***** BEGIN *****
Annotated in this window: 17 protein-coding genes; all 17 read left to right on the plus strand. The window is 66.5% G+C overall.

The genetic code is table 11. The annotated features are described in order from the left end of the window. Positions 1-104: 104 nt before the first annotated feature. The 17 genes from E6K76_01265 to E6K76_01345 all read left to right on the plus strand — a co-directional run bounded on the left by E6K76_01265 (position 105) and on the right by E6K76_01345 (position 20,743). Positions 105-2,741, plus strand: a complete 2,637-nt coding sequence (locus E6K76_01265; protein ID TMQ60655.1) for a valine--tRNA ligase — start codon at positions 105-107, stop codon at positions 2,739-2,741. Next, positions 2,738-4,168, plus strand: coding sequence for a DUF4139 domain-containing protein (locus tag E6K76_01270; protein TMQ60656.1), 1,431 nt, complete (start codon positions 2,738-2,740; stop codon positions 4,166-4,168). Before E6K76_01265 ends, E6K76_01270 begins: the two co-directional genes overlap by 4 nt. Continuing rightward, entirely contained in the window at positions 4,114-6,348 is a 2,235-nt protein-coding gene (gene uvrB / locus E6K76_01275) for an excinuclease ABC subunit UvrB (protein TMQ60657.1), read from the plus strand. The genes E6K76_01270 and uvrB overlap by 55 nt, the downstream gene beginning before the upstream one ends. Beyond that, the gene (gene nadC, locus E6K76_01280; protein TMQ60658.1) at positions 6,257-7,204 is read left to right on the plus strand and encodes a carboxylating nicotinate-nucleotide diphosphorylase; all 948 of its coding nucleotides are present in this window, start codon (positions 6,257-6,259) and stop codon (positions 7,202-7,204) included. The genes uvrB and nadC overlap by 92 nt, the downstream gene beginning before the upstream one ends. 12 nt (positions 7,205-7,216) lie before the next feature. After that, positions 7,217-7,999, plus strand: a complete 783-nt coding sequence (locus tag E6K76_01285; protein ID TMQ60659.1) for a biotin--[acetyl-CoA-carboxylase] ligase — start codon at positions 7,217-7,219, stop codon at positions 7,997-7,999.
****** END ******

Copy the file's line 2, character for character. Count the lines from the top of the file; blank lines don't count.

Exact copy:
The genetic code is table 11. The annotated features are described in order from the left end of the window. Positions 1-104: 104 nt before the first annotated feature. The 17 genes from E6K76_01265 to E6K76_01345 all read left to right on the plus strand — a co-directional run bounded on the left by E6K76_01265 (position 105) and on the right by E6K76_01345 (position 20,743). Positions 105-2,741, plus strand: a complete 2,637-nt coding sequence (locus E6K76_01265; protein ID TMQ60655.1) for a valine--tRNA ligase — start codon at positions 105-107, stop codon at positions 2,739-2,741. Next, positions 2,738-4,168, plus strand: coding sequence for a DUF4139 domain-containing protein (locus tag E6K76_01270; protein TMQ60656.1), 1,431 nt, complete (start codon positions 2,738-2,740; stop codon positions 4,166-4,168). Before E6K76_01265 ends, E6K76_01270 begins: the two co-directional genes overlap by 4 nt. Continuing rightward, entirely contained in the window at positions 4,114-6,348 is a 2,235-nt protein-coding gene (gene uvrB / locus E6K76_01275) for an excinuclease ABC subunit UvrB (protein TMQ60657.1), read from the plus strand. The genes E6K76_01270 and uvrB overlap by 55 nt, the downstream gene beginning before the upstream one ends. Beyond that, the gene (gene nadC, locus E6K76_01280; protein TMQ60658.1) at positions 6,257-7,204 is read left to right on the plus strand and encodes a carboxylating nicotinate-nucleotide diphosphorylase; all 948 of its coding nucleotides are present in this window, start codon (positions 6,257-6,259) and stop codon (positions 7,202-7,204) included. The genes uvrB and nadC overlap by 92 nt, the downstream gene beginning before the upstream one ends. 12 nt (positions 7,205-7,216) lie before the next feature. After that, positions 7,217-7,999, plus strand: a complete 783-nt coding sequence (locus tag E6K76_01285; protein ID TMQ60659.1) for a biotin--[acetyl-CoA-carboxylase] ligase — start codon at positions 7,217-7,219, stop codon at positions 7,997-7,999.